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The book follows the life of a female apple tree and a boy who are able to communicate with each other; the tree addresses the human as "Boy" his entire life. In his childhood, the boy enjoys playing with the tree, climbing her trunk, swinging from her branches, and eating her apples. However, as time passes he starts to make requests of the tree.
After entering adolescence, the boy wants money, and the tree suggests that he pick and sell her apples, which he does. After reaching adulthood, the boy wants a house, and the tree suggests he cut her branches to build a house. After reaching middle age, the boy wants a boat, and the tree allows him to cut her trunk to make a boat, leaving only a stump. Each such stage of giving by the tree ends with the sentence "And the tree was happy."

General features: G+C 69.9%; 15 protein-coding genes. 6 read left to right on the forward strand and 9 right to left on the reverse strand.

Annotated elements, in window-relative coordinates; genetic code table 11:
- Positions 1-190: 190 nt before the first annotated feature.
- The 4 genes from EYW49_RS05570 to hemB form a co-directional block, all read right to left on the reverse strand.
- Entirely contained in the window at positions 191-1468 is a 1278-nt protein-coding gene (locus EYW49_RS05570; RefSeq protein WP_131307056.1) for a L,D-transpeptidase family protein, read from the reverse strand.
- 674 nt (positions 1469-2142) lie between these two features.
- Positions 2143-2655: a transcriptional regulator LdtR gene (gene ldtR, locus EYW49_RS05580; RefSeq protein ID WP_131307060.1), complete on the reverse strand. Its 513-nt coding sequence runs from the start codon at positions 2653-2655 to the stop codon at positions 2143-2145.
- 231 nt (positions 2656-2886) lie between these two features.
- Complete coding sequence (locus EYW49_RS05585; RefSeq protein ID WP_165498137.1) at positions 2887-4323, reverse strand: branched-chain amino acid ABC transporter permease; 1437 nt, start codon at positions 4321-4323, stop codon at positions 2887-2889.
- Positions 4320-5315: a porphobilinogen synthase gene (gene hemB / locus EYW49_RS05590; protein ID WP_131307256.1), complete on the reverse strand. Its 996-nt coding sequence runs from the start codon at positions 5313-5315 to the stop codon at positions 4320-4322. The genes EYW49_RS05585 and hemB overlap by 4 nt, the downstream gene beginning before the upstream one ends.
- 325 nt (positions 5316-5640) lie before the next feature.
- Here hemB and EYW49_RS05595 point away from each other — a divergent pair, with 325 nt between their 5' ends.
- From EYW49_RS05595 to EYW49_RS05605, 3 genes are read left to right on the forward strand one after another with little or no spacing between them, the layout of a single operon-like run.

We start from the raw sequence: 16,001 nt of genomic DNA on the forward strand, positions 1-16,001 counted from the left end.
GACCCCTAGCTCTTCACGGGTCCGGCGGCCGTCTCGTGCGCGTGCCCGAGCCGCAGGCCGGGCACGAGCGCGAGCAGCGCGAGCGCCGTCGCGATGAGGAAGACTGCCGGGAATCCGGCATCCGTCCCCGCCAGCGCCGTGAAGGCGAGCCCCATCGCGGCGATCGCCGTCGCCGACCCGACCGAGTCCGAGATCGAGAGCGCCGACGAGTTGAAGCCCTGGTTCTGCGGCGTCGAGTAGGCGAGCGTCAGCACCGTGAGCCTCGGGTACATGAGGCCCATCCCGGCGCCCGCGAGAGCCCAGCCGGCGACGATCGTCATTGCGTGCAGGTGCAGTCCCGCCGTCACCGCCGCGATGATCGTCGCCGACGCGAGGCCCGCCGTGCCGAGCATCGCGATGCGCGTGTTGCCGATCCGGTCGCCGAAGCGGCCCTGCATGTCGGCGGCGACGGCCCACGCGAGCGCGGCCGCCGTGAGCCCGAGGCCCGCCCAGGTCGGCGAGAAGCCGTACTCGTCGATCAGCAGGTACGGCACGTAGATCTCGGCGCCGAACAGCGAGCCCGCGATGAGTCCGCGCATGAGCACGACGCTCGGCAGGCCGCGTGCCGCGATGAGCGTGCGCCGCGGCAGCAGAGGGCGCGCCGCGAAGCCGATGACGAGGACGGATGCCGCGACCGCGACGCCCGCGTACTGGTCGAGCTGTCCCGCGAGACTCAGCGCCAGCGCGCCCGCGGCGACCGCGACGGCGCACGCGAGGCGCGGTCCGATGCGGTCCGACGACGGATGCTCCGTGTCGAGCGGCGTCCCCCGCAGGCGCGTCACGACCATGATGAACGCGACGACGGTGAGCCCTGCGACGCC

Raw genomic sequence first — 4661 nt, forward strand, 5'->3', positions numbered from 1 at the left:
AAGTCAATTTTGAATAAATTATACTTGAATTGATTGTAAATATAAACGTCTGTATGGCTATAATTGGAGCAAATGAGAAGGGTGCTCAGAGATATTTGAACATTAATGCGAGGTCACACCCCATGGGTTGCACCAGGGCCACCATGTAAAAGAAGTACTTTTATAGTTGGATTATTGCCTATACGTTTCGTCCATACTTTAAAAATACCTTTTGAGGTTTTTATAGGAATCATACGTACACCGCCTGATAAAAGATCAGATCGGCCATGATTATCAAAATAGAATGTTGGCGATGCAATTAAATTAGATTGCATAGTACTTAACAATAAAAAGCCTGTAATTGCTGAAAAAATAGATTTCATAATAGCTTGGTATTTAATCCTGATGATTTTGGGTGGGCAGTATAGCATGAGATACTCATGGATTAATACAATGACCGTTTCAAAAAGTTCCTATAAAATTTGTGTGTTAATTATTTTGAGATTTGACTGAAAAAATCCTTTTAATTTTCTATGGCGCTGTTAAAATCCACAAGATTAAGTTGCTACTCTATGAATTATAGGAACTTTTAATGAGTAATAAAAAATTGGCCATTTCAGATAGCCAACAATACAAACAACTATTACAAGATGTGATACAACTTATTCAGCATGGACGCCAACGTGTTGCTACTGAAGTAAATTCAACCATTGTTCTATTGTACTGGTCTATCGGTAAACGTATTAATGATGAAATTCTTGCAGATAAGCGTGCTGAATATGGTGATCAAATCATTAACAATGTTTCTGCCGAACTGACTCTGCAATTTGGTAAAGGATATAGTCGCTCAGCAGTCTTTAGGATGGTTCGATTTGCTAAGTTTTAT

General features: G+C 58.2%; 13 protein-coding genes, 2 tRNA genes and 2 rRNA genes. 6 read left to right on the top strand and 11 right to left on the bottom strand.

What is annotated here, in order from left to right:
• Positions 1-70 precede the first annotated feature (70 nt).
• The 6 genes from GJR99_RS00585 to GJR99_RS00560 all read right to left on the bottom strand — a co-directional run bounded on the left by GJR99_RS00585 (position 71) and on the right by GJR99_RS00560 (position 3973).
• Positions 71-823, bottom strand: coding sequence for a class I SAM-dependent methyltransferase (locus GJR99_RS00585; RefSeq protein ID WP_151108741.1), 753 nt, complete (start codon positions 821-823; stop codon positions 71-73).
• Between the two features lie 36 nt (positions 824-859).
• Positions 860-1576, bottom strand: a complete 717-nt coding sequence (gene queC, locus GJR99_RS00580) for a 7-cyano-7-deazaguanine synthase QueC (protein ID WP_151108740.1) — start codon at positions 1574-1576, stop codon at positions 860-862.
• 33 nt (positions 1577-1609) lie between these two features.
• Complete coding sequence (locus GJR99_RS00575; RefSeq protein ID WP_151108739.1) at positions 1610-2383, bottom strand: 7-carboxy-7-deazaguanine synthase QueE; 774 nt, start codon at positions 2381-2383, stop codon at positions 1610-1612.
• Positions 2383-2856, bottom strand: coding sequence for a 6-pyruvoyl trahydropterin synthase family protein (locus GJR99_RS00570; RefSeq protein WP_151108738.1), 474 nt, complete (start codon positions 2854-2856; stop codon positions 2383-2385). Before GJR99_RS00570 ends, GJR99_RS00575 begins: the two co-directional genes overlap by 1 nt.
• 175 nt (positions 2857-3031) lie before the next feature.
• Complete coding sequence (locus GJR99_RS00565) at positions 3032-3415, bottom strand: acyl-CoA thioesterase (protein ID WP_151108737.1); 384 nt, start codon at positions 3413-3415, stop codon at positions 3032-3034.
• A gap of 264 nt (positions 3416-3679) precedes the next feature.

In the final pages, the boy (now an old man) meets the tree once more. The tree sadly states she has nothing left to give, as her apples, branches, and trunk are gone and only a stump remains. But the boy wants only "a quiet place to sit and rest," which the stump can provide. This final stage of giving, and the entire story, end with the sentence "And the tree was happy."